Mobile operators in West Africa to spend $8 bn towards Capex

Mobile operators in West Africa are expected to spend $8 billion towards Capex over the next two years expanding and upgrading their networks.

Transition to mobile broadband in West Africa is being driven by the expansion of 3G and 4G networks, lower data tariffs and the increasing affordability of smartphones.
Capex in West Africa
3G networks now cover two-thirds of the regional population and 4G adoption is also rising rapidly.

There were 29 live 4G / LTE networks in nine countries across West Africa as of March 2018, six of which have launched in the last year.

3G and 4G together accounted for 36 percent of West African mobile connections in 2017 and are forecast to rise to 94 percent of the total by 2025.

“In addition to the work of operators to expand and improve networks, significant effort from governments at all levels is needed to create the right conditions for continued investment,” John Giusti, chief regulatory officer at the GSMA, said.
Smartphone in West Africa
The mobile industry in West Africa is forecast to contribute $51 billion or 7.7 percent of the region’s GDP by 2022 from $37 billion or to 6.5 percent of GDP in 2016 according to GSMA study.

West Africa had 176 million unique mobile subscribers — representing a penetration rate of 47 percent of the region’s population, up from 28 percent at the start of the decade.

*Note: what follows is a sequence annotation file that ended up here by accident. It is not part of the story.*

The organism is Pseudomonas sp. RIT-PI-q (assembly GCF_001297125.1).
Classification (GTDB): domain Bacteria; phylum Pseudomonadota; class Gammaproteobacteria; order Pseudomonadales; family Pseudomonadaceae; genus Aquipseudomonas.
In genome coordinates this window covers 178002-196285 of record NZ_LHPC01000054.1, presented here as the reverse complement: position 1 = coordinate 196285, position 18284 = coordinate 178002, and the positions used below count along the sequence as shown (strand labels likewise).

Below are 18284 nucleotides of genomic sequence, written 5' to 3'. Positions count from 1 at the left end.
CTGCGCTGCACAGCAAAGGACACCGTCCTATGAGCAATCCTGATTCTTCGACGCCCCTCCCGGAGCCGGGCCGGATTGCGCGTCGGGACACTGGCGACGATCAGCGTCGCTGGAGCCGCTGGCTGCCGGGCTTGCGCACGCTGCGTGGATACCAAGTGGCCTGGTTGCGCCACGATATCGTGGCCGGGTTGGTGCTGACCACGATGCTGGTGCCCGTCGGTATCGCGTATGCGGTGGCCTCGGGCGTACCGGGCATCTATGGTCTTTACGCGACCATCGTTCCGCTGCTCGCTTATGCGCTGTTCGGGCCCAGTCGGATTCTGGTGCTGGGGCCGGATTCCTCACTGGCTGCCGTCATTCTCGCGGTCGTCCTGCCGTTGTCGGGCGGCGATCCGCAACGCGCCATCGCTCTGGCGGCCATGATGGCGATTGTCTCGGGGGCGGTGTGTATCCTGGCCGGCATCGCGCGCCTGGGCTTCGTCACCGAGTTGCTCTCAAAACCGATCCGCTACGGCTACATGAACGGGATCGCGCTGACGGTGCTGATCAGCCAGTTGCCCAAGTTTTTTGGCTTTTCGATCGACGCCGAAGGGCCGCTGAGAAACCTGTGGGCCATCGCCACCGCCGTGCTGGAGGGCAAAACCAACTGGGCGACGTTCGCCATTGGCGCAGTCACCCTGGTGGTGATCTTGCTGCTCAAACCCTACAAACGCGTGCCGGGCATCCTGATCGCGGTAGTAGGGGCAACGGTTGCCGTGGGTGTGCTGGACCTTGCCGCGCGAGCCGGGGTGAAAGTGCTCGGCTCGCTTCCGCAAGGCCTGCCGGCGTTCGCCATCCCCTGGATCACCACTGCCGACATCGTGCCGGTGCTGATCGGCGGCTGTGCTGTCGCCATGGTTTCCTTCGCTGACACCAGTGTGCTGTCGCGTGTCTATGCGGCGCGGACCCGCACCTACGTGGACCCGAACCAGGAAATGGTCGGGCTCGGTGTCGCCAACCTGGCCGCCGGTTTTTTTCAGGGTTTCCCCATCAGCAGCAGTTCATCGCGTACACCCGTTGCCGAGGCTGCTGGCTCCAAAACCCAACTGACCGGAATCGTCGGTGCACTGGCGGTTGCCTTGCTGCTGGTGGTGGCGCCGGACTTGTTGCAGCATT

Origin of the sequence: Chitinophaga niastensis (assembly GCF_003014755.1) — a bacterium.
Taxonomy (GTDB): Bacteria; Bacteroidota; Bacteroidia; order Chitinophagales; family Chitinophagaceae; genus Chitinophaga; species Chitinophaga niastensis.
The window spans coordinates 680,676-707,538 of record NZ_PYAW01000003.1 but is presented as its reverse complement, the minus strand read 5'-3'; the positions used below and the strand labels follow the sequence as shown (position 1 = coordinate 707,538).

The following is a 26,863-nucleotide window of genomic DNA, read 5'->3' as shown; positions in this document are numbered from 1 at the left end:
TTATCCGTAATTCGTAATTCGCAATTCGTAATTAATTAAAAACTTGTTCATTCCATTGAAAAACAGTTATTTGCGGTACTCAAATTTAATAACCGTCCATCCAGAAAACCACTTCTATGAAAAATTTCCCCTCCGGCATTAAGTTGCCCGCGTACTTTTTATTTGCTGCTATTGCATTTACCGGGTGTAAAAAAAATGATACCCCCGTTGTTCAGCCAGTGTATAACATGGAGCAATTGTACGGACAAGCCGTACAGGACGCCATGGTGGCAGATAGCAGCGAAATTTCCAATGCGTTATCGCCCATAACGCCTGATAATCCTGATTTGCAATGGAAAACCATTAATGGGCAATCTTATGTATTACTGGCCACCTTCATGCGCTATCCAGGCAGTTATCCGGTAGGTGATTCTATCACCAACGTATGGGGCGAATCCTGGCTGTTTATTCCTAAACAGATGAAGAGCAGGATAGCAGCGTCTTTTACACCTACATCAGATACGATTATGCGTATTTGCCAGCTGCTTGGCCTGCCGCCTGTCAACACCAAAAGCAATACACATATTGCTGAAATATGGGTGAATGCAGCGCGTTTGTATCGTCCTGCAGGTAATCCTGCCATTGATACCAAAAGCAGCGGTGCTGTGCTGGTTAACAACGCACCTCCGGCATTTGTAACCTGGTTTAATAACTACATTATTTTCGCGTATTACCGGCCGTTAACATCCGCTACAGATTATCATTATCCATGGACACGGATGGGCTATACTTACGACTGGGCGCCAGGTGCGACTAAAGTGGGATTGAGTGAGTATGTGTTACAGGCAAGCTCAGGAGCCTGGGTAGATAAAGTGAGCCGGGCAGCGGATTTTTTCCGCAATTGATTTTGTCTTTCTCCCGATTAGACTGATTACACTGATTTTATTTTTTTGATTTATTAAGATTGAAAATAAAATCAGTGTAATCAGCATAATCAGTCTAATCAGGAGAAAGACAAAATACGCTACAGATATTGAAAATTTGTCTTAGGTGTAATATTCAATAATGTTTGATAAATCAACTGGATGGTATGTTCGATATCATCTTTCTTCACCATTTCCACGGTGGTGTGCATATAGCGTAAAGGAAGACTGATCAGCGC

GSMA said 72 million additional mobile subscribers will be added in West Africa by 2025, lifting subscriber penetration to 54 percent.

More than 40 percent of the population in many countries across Sub-Saharan Africa are below the age of 16.

The expected increase in the mobile ecosystem’s contribution to the West Africa economy over the next five years will be due primarily to productivity gains. The greater availability of mobile broadband networks will enable improved access to information and services, which in turn drives efficiencies in business processes across many industries, including finance and health.

Last year, the mobile industry in West Africa provided employment to more than 200,000 people, predominantly in the retailing and distribution of services and handsets, and made an annual tax contribution to the public finances of governments of $4 billion.